Ways to Overcome Codependency
Overcoming codependency can be challenging for the loved one of someone with a substance use disorder. You can easily be seduced by the special vulnerability of your loved one. And once you’ve established a codependent relationship it is difficult to break.
That’s particularly common and true when you’re codependent with a spouse. The unique relationship between domestic partners can easily slide into codependency when substance abuse enters the picture. Read more about how to overcome codependency below to learn some of our strategies for breaking down this unhealthy part of relationships.
Take Responsibility for Yourself and Only Yourself
A huge part of codependency is the concept of vicarious responsibility. In other words, you take responsibility for things the other person does or says. This is not healthy. You are not synonymous with the other person. They are responsible for their own words and actions.
Take responsibility for your own actions only. In this way, you’ll retain a level of independence from the other person.
Draw a Line
Distinguish what should be in your realm of control versus your partner’s. You’ll clearly define the limits between yourself and them by taking a look at your own physical and psychological needs.
For example, you can take control if you are often late to work because you spend your time trying to wake up your loved one. It is up to them to wake up on time, not you.
Carry Your Own Burdens
Codependent people often carry the emotional and mental burdens of other people. This is particularly true with a partner abuses drugs or alcohol, who often unload their problems on a spouse or loved one. While you may make life easier for the other person temporarily, in the long run only harm can come from this behavior.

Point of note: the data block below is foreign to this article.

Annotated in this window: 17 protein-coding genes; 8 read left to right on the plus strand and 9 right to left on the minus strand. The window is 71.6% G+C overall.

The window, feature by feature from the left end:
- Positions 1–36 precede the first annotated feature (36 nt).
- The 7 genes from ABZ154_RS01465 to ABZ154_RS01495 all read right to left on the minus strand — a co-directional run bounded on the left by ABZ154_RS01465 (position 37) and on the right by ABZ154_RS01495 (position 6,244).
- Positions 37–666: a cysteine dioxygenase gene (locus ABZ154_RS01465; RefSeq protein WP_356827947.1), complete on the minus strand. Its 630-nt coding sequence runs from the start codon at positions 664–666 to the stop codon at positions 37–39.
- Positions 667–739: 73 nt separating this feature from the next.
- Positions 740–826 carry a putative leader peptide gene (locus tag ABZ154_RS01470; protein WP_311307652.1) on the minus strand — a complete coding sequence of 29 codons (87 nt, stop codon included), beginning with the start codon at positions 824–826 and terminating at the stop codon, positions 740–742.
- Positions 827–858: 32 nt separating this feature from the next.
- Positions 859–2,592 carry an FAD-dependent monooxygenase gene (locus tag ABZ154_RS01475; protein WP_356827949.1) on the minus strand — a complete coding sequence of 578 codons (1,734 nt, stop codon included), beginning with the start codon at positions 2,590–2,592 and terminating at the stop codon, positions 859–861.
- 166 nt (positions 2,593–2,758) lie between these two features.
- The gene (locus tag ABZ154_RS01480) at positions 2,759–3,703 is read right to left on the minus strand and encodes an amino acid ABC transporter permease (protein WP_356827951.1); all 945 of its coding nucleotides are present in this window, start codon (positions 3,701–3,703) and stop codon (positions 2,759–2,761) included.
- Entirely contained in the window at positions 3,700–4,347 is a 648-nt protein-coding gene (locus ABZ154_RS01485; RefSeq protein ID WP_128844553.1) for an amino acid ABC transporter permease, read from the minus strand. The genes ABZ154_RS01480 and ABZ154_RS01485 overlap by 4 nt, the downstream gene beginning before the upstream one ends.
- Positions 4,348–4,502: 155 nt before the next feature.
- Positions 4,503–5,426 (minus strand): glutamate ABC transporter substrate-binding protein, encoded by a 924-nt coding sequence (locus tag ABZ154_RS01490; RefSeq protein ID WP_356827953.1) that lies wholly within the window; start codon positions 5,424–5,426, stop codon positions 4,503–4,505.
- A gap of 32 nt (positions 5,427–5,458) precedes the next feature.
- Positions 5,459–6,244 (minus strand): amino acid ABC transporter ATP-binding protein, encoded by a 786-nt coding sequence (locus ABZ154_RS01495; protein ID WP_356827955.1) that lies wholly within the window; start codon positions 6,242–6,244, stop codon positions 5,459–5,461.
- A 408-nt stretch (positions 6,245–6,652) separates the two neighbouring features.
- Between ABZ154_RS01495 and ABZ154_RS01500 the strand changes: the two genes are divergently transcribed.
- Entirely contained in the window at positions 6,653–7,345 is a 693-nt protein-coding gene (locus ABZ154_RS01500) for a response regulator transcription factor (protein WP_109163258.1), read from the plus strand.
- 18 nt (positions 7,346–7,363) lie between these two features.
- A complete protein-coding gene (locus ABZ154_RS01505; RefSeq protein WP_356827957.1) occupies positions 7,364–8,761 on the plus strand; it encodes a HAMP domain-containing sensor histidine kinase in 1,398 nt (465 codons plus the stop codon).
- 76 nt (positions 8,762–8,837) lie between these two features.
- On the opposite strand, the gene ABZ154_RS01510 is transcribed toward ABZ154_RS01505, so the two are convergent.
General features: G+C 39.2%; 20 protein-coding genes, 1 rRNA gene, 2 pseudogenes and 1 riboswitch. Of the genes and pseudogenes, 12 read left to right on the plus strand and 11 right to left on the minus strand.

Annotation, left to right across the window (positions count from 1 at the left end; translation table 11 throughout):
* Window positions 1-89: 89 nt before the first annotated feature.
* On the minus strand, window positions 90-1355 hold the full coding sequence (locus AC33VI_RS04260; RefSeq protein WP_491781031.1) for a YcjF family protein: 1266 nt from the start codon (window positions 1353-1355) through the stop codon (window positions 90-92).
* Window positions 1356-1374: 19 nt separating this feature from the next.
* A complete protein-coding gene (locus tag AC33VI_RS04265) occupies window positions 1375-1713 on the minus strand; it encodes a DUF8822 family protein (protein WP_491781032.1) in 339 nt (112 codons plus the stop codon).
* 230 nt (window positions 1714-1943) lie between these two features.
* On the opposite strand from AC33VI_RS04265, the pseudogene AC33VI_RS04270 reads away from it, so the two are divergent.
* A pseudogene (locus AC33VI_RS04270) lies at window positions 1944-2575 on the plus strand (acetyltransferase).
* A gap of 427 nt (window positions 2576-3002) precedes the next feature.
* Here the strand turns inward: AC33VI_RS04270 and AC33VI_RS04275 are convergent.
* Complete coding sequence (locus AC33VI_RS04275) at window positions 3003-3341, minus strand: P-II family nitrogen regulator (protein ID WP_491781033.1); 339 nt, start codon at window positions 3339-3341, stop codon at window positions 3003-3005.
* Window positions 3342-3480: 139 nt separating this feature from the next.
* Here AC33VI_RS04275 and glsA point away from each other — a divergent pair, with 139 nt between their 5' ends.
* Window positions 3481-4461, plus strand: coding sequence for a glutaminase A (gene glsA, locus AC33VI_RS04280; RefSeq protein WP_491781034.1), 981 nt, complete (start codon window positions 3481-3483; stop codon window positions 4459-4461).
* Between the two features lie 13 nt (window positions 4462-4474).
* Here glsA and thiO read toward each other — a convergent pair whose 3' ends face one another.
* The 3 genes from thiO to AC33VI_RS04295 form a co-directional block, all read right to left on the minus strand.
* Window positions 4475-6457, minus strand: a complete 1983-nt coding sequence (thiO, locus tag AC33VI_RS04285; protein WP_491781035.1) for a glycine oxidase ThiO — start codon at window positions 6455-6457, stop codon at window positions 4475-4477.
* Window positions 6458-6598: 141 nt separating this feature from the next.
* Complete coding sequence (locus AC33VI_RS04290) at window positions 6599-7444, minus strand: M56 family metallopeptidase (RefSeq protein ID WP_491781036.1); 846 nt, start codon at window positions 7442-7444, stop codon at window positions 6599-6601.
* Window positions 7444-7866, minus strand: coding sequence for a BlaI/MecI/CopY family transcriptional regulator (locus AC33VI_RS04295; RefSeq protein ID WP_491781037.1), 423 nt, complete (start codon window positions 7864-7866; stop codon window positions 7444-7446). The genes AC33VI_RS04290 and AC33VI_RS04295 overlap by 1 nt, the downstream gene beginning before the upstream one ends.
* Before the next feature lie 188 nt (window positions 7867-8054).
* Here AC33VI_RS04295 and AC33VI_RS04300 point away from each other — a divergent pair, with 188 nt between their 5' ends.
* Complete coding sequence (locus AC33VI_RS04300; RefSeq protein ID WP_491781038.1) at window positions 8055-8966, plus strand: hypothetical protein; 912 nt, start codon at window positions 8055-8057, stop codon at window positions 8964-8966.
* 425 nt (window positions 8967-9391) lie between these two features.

People who fail to carry their own burdens ultimately can’t cope with life. So, by helping them to move forward in this way, you enable their inability to handle everyday situations.
One of the dark truths about codependency and addiction is that the latter is enabled by the former. Therefore, if you allow the other person to rely entirely on you to prop up their addiction, you’re helping their addiction flourish. And while someone else’s addiction is certainly not your fault, you are in a position to make it easier for them to make a change in their life by overcoming codependency.
Focus on your own emotional and mental health by attending behavioral therapy. Seeing a professional, you receive help for many issues including codependency.
Demand Equal Treatment
If you find yourself taking responsibility for someone else and carrying their emotional baggage, demand equal treatment. They don’t do this for you, so why should you do it for them? As a result, it’s only fair that they treat you the same way that you treat them.
Some people have difficulty making this demand. They might view it as selfish or imposing. But there’s nothing selfish about expecting to be treated as an equal person in a relationship.
Help for Codependency and Addiction
You know how difficult it is to live with or around someone with a substance use disorder. And while those who struggle with substance abuse themselves need help, their loved ones also need assistance in defining and exemplifying healthy relationships. Our addiction treatment and mental health experts at the San Antonio Recovery Center help those with substance abuse problems, and their loved ones, redefine their relationships with each other.
We offer affordable and comprehensive programs and treatments like:
- Residential treatment and inpatient rehabilitation
- Intensive outpatient programs
- 90-day treatment
- Aftercare programs
- Family counseling
- Individual therapy
- Group therapy
- 12-step programs